Mors Britiannica: Lifestyle and Death-style in Britain Today, Douglas Davies, OUP, 9780199644971.
In our quest for life we often shut out the certainty that death is part of the process and we leave the processing of death to professionals. At the same time because we want to plant our livingstamp on every element of existence and to believe that we have control over our mortality – where it will take place, how it will be celebrated and what memorials might bookmark our brief flaming on this seething planet – we individuate the rites and resting places as just another element in the consumerist circus.
As its title suggests, Douglas J. Davies’ magisterial Mors Britannica: Lifestyle and Death-style in Britain Today, grasps these twin themes of vitality and mortality and eviscerates them to pick open how our attitude towards and behaviour around death can inform our understanding of the way we view life. It is an endlessly illuminating and utterly compelling work. The scholarly idiom may not appeal to all and its technical language is at times deliciously dense to the edge of opacity. But it is never tedious, and the in-depth, lively discussion of surveys and statistics from a wide variety of sources gives prescient insight into evolving trends in belief, funerary rites, secularization, individualization and much more.
One of its major themes is the rise of the NHS as the institution which shepherds most of us from birth to death. We see how it is beginning to take seriously its spiritual potency, struggling with the conflicting values of an organization whose very nature is predicated on preserving life but one which confronts death at every turn, thus demanding end-of-life care that is truly sensitive to patients’ spiritual needs and concerns.
Other pertinent and pressing issues discussed include the trend in the rise of cremation which has led to ashes becoming objects of possession to be dealt with in evermore individualistic ways. The loosening of the established Church’s grip on funeral rites is considered at length, with particular treatment of the burgeoning fashion for woodland burial grounds, often on unconsecrated land, in private hands and free from the tight regulation and protection of either church or council plots. Elsewhere, Davies scrutinizes military memorialisation as a new invented rite and the relatively recent phenomenon of an openly emotional collective response to celebrity deaths – Princess Diana and Lady Thatcher in particular.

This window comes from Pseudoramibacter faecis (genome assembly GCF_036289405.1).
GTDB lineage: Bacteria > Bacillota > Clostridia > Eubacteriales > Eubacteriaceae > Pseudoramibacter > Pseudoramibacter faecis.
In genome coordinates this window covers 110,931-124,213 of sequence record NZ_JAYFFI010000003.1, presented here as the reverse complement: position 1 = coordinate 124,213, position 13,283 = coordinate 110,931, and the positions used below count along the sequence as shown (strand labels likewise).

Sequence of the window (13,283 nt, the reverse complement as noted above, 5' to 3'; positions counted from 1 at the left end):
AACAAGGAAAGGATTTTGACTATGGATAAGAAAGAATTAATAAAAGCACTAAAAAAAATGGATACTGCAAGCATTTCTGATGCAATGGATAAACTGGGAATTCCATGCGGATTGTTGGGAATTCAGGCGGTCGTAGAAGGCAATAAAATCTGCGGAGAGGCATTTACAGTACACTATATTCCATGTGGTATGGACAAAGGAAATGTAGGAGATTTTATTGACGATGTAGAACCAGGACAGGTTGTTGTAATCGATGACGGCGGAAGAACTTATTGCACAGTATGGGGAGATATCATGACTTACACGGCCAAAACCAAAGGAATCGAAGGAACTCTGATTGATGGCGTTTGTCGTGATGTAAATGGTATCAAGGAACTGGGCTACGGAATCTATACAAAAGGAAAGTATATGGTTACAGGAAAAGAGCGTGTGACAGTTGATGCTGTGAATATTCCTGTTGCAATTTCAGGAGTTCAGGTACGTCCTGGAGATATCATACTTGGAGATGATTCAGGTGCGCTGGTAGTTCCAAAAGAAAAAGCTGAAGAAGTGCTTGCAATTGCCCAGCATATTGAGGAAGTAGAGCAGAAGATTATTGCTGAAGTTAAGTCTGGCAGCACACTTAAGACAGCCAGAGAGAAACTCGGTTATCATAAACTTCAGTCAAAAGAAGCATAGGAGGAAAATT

While his observational and statistical study is not conducive to an emotional exploration of private pain, Davies does allude to the value many have found in Elisabeth Kübler-Ross’s stages of grief model, even though academic studies have shown it to be inadequate. Road side memorials are discussed, not as shrines, which are explicitly religious in their deliberate construction but as instant outpourings of grief needing to be both rooted in a physical spot and be marked by a physical offering – flowers, soft toys, sports club scarves. Personally, I find these overt heart-on-sleeve outpourings of emotion to be grubby and regrettable, an ugly breakdown of the much touted English reserve. It is one thing if such folk rites help people grow through their grief, but too often these days the trend seems to be more towards keeping the deceased with us, keeping them in a limbo of not-alive-but-not-departedness. The example of fully charged mobile phones being placed in the coffin for burial (not cremation!) is more than a nod back to the Victorian fear of being buried alive, it is so that the living still have a way of communicating with their deceased loved ones. Social media is also being used to keep the dead undead, with Facebook and Twitter accounts for deceased people continuing to attract comments long after death. There is also the rising trend to expunge the word ‘dead’ from the vocabulary of funerals. Even funeral directors talk of the client as having ‘passed’ as if this is the most respectful way of dealing with death. Our attitude to mortality and vitality is becoming strangely twisted – we are confronted with death every day in explicit detail via the news media, the games we play, the television we watch and yet at the same time we are shrinking further and further away from reality of death as the one inevitable within our own lives.
Mors Britannica is an utterly absorbing and valuable book which should be required reading for all clergy, funeral directors and those working with the dying and the bereaved. The Reformation expunged the deceased from the funeral service and turned it into a reminder to the living of their own sinfulness and mortality. Mors Britannica reminds us that contemporary society is in the process of deleting death itself from funeral rites and turning the whole process of grief away from a corporate coming to terms with corporeal finitude and into another level on the quest for individual identity and immortality.